In the run-up to the 2012 election when conservative candidates made gaffe after gaffe when talking about abortion, one of Trevin Wax’s Gospel Coalition blog posts, “10 Questions a Pro-Choice Candidate Is Never Asked by the Media” went viral, instantly making Wax one of the most influential Christian voices of his generation.
For Wax, writing is one of those things he “cannot not” do. “Whatever I do, writing will be part of it,” he said. “I would write books even if no one read them.” That no one would read them is unlikely, though, given that Wax is such a respected voice in Christendom.
Along with his popular Gospel Coalition blog, Wax is also a contributor to Christianity Today, The New York Times, and Baptist Press. The author of four books, he now develops small group curricula for LifeWay Christian Resources and is working on a Ph.D. in missiology.
Much of his intellectual formation came from his 1999 session at Summit and, specifically, David Noebel. “It wasn’t that he taught me what to think on all these things; he opened my mind to learn how to think on all these things,” Wax said.
Wax came to Summit when religious pluralism was bubbling up as a hot topic. While so many popular voices were claiming no religion is superior to any other — nor does it have the right to claim to be — the open, honest discussion at Summit helped Wax sort out his own thinking at a time when he silently struggled with that question. “It ignited my intellect,” he recalled. “It helped me understand that ideas have consequences.” Having his “mind stretched” for two weeks at Summit laid the groundwork for future pursuits. Wax returned home to teach worldview curriculum and Understanding the Times.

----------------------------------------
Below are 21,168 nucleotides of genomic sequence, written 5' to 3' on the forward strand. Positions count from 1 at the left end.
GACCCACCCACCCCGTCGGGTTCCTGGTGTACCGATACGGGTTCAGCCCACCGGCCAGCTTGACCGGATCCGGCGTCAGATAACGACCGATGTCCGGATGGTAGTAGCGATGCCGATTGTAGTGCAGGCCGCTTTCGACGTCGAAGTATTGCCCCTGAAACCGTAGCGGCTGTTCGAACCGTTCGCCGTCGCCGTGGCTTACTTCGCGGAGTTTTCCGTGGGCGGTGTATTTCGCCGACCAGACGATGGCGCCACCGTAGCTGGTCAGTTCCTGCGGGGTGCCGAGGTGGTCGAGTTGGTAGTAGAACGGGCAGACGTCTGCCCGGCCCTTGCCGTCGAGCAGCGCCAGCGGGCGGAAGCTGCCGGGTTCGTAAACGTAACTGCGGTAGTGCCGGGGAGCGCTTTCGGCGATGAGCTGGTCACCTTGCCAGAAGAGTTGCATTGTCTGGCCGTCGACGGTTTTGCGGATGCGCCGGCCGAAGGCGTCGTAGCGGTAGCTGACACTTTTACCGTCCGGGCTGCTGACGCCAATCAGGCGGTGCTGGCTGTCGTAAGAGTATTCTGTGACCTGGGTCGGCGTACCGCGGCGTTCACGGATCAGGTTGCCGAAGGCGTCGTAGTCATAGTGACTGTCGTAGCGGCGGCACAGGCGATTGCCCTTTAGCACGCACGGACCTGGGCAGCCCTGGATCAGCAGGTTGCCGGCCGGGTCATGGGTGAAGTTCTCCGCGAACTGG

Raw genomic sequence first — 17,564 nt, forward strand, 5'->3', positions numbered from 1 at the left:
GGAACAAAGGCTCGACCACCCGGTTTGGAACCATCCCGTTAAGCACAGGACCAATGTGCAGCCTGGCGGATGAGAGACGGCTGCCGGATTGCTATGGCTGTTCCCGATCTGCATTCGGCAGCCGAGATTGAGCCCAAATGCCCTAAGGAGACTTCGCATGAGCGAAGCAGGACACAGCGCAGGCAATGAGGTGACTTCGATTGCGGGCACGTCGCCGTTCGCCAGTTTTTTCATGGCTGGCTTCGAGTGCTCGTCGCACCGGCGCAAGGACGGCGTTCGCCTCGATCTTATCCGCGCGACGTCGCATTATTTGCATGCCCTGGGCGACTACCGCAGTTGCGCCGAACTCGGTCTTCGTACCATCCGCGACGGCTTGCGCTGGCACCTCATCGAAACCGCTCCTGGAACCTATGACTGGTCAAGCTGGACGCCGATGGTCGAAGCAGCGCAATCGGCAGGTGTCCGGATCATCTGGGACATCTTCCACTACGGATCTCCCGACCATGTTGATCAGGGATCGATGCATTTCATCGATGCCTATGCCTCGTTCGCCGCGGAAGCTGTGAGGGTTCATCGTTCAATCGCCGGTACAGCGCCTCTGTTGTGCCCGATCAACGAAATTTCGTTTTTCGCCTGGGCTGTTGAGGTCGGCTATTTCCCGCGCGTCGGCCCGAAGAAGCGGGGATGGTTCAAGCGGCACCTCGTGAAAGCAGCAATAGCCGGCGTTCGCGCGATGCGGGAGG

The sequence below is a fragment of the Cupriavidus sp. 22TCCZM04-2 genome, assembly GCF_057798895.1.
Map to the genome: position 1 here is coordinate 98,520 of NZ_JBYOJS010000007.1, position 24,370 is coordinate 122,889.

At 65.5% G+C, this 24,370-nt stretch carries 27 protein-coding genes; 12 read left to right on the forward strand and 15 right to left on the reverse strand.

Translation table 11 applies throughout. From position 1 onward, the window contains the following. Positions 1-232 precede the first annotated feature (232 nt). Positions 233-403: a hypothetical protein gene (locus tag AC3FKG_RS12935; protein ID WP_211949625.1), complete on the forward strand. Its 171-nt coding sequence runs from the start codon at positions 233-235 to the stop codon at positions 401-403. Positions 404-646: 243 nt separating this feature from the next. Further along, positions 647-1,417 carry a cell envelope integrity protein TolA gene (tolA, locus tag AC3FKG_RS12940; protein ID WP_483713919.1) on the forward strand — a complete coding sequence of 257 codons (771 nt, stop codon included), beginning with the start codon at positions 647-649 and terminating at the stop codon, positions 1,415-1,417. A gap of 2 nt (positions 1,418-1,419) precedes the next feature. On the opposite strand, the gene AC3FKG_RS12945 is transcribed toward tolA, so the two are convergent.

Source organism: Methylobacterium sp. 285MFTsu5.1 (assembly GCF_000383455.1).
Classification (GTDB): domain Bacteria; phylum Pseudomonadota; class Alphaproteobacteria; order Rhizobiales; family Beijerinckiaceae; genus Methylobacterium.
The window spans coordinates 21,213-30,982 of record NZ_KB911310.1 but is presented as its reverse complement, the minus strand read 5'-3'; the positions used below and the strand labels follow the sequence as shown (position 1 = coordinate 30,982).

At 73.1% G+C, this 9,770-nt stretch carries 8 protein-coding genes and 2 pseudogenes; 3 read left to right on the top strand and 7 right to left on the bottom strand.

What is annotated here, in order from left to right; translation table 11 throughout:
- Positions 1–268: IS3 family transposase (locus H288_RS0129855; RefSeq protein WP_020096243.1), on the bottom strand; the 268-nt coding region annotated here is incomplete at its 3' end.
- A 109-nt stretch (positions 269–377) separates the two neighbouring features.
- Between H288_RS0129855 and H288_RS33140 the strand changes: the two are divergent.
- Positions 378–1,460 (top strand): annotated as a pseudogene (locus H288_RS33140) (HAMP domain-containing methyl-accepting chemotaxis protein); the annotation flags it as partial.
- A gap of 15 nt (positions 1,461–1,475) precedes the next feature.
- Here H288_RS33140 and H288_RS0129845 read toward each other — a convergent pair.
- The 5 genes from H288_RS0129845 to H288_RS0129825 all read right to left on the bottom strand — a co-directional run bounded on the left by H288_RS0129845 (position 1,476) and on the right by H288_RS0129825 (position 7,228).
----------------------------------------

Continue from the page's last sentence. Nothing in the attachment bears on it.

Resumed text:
During college, seminary, and several years spent in Romania, Wax became an avid reader — and not just of nonfiction. Books like The Brothers Karamazov and Les Miserables have shaped his understanding of God and the world. Though he’s written three nonfiction books, he recently released his first work of fiction: Clear Winter Nights: A Journey into Truth, Doubt, and What Comes After, a short dialogue between a grandfather and a young man struggling with his faith.
Seeing how personalities like Brian McLaren and Rob Bell gain influence by knowing how to talk to masses — even though their messages often run counter to what Scripture says — has pushed Wax to be more concerned with how Christians use storytelling to communicate the biblical worldview. “Ideas have consequences, and ideas don’t just come in nonfiction books,” he said. “This is an area that we need to do work in. You can make a case that Hollywood is more influential than Washington, D.C.”
Wax’s writing has already positioned him in the vortex swirling around many cultural controversies, but he stresses that it isn’t just leaders and writers who need to be involved. Wax points out that divisive cultural issues — like the marriage debate — require all of us to be thinking Christians. But he also cautions perspective: “Remember that political and cultural engagement are of great importance, but they are not of ultimate importance. Be able to maintain perspective and know that no matter what happens in the U.S., the Kingdom of God is going to go on.”